May God bless you and your loved ones this Christmas. Shalom. 

Thursday, November 29, 2012

Respectfully—No Bob, It is not Time to Ditch the Anthem

So Bob Jones wants the National Anthem ditched (http://www.nzherald.co.nz/opinion/news/article.cfm?c_id=466&objectid=10850117).It is great that he lives in a country where he can freely state this opinion without fear of reprisal from the State or someone else with vested interest. I wonder why that is?   

Bob clearly set out to offend when he wrote the article. He begins by slamming the Australian song, claiming that Australia is not “young and free.” His basis is that Australia, NZ etc. are actually old nations in world terms. Well, in strict socio-political terms he may be right, but he misses the point. When one sings an anthem like this, one is not singing the latest pop song expressing how things are now, one sings a song that speaks of the founding principles of a nation, those ideals upon which the nation is built. It expresses the desire and sense of the nation then. It functions as a reminder, a link with history, our forebears giving their all to establish a people and singing a song that encapsulates present hope and future dreams. It works to stop us renouncing those cherished values—which is exactly what Bob wants us all to do. For what Bob? Materialism?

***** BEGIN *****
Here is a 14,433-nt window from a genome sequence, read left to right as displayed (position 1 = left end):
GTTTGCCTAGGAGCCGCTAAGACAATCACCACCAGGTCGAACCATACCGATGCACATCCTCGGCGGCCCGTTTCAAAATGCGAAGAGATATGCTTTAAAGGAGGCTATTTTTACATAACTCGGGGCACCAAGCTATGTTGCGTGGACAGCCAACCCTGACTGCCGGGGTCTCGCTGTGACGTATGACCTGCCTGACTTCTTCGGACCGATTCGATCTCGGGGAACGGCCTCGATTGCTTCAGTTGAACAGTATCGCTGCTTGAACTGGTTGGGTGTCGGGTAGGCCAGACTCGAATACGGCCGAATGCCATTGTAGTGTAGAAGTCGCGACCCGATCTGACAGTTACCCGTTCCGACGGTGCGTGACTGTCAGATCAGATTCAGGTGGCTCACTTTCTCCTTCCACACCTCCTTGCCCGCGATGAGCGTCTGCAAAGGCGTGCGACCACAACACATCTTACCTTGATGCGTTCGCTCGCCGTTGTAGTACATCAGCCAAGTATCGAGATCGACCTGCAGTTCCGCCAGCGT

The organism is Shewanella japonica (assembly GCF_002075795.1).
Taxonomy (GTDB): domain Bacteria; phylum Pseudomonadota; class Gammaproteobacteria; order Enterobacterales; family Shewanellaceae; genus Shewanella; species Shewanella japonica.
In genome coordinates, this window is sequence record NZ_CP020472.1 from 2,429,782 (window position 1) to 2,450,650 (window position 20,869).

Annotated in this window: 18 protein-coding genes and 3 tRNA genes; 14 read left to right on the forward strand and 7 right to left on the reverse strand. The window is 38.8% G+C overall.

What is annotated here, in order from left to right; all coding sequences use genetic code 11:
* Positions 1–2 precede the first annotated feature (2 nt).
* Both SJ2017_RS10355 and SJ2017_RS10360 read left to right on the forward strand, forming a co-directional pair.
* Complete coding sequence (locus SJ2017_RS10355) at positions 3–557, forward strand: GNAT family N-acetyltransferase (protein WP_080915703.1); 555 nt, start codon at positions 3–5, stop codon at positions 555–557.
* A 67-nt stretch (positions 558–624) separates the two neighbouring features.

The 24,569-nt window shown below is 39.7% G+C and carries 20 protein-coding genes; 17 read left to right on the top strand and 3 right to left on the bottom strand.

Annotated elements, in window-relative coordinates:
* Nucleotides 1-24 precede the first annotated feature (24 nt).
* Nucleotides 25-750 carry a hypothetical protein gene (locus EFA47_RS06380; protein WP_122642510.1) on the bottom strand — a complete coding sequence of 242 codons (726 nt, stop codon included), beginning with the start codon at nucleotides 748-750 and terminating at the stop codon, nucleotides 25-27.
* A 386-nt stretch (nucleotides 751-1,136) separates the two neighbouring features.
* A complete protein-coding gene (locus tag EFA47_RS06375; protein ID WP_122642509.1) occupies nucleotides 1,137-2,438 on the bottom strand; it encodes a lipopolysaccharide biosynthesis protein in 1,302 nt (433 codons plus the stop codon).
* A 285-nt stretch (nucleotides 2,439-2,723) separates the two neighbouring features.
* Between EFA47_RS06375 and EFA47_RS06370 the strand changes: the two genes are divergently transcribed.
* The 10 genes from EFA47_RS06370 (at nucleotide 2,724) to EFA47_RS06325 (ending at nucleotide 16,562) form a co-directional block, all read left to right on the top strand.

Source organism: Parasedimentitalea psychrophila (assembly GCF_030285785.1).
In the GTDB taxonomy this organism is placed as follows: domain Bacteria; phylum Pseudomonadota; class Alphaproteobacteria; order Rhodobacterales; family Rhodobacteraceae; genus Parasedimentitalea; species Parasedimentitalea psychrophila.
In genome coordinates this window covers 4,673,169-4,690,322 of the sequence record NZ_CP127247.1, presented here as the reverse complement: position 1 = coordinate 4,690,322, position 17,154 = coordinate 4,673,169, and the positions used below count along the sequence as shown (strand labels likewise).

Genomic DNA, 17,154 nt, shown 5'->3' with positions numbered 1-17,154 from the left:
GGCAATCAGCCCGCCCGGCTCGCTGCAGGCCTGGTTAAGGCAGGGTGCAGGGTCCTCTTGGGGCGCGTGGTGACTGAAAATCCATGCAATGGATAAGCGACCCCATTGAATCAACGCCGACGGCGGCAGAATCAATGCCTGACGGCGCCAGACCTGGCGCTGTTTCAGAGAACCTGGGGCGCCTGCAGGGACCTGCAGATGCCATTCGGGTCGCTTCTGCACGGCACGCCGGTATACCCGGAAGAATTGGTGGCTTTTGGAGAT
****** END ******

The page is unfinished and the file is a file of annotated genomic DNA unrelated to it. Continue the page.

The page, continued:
He then has a crack at the “bloody haka” as a “national embarrassment.” Really Bob? An embarrassment? Isn’t it rather glorious that the people of NZ have embraced Māori culture to the point that we are defined as much by the haka as by the anthem. Sure, it is overdone at times. But come on. I think it is a sign of our progress to finding our identity and unity as a nation that the “glorious haka” is now a central symbol of our life. Bob sounds like a tired old Euro-centric modernist to me.

He then turns his attention to the anthem. He seems annoyed with the manner of choosing the anthem, through a contest in an Australian-owned paper decided by Australians and Germans. Here we have more than another tinge of racism; after all, our history is intertwined with Australia and the colonialists came from Europe. The mundane name “Bob Jones” proves the point.